A printer usually has several different modes of printing. Each of the different modes is used to produce a different type or quality of an image. In order to reduce undesirable "banding", some of the known printing modes advance the print medium relative to the carriage in the vertical direction by only a fraction of the height of a single swath. In order to reduce "bleeding", multi-pass printing modes may be used in which the dots applied in successive passes are interleaved vertically and horizontally. Moreover, both single pass and multiple pass print modes may employ "Resolution Enhancement Technology" in which additional dots of ink are selectively applied between adjacent pixels to increase image density and/or to provide smoother boundaries for curved or diagonal images.
In addition, one or more "high quality" modes can be specified whereby density of the print dots is increased to enhance the quality of the printed images. In some printers, a "high quality" mode of printing may require the printer to make multiple passes across substantially the same horizontal portion of the page. For example, in a high quality three pass mode, a printer makes three sweeps across the page to print a single swath. In each of the three sweeps, the printer would print one of every three consecutive dots so as to allow more time for one dot to dry before the neighboring dot is printed, and thereby preventing the possibility that the ink of the two neighboring dots would combine to produce an unwanted shape or color. Such a three pass printing mode may also be used to reduce banding by dividing the swath into three reduced-height bands, printed in successive but overlapping printing cycles each providing for three passes across an associated reduced-height band.
FIG. 1 shows one implementation of the invention that could be used in current printers with minimal changes of the electronics and drive circuits. Since the print energy to the heating element has to be kept within very tight limits so as not to affect the reliability of the heating element, the voltage to the heating element is adjusted as the pulse width of the printing pulse is changed. One such method would be to adjust the voltage on a swath-by-swath basis.
In one embodiment of the invention, three different ink volumes utilized so as to provide an ink droplets having (1) "reduced" volume, (2) "nominal" drop volume and (3) an "increased" drop volume. As the carriage makes a first pass over the print media either no drop or a reduced volume drop is deposited on each pixel location, depending upon the desired image. As the carriage makes a second pass over the print media, the printer again can deposit no drop or a normal drop volume on any particular pixel location. As the carriage makes a third pass over the print media, the printer again can deposit no drop or an increased drop volume on any particular pixel location. Thus, three distinct combinations of drops are available to each pixel location using two passes: no drops, a single drop, two drops, or three drops.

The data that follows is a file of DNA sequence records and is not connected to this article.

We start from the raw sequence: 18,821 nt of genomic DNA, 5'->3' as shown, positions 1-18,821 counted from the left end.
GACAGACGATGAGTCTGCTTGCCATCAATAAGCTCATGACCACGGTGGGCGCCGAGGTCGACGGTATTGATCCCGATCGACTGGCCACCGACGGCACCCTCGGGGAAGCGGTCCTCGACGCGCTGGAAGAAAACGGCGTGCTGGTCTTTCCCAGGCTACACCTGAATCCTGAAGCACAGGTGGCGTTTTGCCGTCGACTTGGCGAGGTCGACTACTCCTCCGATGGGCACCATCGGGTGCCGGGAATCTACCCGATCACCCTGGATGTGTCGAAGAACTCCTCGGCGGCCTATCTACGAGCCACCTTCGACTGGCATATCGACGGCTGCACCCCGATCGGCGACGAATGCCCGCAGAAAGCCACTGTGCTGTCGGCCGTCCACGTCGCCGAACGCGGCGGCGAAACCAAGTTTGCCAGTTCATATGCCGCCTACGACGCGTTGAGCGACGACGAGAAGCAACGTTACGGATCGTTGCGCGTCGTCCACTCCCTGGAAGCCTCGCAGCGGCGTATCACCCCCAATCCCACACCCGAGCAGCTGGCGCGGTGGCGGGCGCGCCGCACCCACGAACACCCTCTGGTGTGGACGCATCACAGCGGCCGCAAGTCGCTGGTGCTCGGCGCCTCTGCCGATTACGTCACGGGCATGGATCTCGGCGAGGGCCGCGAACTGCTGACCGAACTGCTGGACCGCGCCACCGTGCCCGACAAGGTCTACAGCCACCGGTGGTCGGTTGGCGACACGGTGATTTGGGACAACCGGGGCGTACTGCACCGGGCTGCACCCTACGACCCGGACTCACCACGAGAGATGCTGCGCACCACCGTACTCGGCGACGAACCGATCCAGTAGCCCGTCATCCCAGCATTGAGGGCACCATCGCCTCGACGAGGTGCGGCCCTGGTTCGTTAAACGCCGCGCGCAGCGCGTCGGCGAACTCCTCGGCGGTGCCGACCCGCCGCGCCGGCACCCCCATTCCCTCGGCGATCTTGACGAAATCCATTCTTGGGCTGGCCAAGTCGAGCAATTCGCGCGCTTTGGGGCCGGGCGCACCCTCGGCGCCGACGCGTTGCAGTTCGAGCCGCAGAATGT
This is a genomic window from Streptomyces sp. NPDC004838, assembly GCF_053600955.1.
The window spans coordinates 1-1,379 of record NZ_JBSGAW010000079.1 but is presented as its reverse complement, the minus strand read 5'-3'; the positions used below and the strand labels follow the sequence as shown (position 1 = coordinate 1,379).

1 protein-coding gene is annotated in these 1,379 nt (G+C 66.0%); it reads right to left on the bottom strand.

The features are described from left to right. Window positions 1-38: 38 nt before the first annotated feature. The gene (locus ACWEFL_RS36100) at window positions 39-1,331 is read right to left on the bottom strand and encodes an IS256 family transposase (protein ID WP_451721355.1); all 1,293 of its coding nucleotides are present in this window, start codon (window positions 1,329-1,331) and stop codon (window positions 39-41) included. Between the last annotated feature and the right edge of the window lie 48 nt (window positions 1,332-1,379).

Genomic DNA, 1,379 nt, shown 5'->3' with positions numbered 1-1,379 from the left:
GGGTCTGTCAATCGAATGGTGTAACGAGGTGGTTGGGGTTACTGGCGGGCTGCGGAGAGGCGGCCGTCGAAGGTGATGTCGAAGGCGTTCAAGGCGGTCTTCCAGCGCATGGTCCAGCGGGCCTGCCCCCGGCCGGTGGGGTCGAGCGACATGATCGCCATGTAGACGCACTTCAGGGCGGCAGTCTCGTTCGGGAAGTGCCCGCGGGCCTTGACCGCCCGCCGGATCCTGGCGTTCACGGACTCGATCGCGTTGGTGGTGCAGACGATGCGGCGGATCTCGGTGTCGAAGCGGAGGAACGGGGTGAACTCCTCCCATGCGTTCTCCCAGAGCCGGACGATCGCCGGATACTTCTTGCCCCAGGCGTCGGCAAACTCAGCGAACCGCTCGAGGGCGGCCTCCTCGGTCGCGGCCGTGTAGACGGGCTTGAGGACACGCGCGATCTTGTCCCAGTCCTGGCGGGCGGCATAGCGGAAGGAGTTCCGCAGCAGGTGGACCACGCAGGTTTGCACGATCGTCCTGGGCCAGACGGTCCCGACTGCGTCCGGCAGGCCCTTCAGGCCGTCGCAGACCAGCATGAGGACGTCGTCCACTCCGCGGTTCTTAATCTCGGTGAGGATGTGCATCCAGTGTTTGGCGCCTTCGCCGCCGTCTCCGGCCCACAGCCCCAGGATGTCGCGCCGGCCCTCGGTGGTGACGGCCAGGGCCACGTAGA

This has the advantage of increasing resolution of print density by providing a choice of four levels, i.e., zero, reduced volume, unit volume, or increased volume rather than the usual binary mode. The incremental cost of implementing the higher color or gray scale resolution is modest because the printing grid resolution, e.g. 300 DPI, is retained. Thus no modification to the printer mechanics and drive means that define the printing grid is necessary to use the invention.
FIG. 6 details a three dot size three pass print mode, but the invention is not limited to this print mode. Dots labeled 1 are printed during pass number one with one pulse width and voltage, dots labeled 2 are printed during pass number two with an appropriate voltage and pulse width and finally dots labeled 3 are printed during pass number three with appropriate voltage and pulse width. The effect is to print dots of three different dot sizes using a printhead without multiple nozzle sizes or colorant concentrations, therefore avoiding the throughput and ink media interactions associated with these alternate methods. This principle of the invention also includes two ink volume levels and three or more ink volume levels.
The foregoing description of the preferred embodiment of the present invention has been presented for the purposes of illustration and description. It is not intended to be exhaustive, nor to limit the invention to the precise form disclosed. Obviously many modifications and variations are possible in light of the above teachings. The embodiments where chosen in order to best explain the best mode of the invention. Thus, it is intended that the scope of the invention be defined by the claims appended hereto.
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|U.S. Classification||347/15, 347/11, 347/57|
|International Classification||B41J2/21, B41J2/05, B41J2/36|
|Cooperative Classification||B41J2202/08, B41J2/36, B41J2/04563, B41J2/2128, B41J2/04528, B41J2/0458|
|European Classification||B41J2/045D26, B41J2/045D47, B41J2/045D57, B41J2/21C2, B41J2/36|
|Dec 22, 2000||FPAY||Fee payment|
Year of fee payment: 4
|Jan 16, 2001||AS||Assignment|
|Dec 2, 2004||FPAY||Fee payment|
Year of fee payment: 8
|Dec 24, 2008||FPAY||Fee payment|
Year of fee payment: 12
|Dec 29, 2008||REMI||Maintenance fee reminder mailed|
|Sep 22, 2011||AS||Assignment|
Owner name: HEWLETT-PACKARD DEVELOPMENT COMPANY, L.P., TEXAS
Free format text: ASSIGNMENT OF ASSIGNORS INTEREST;ASSIGNOR:HEWLETT-PACKARD COMPANY;REEL/FRAME:026945/0699
Effective date: 20030131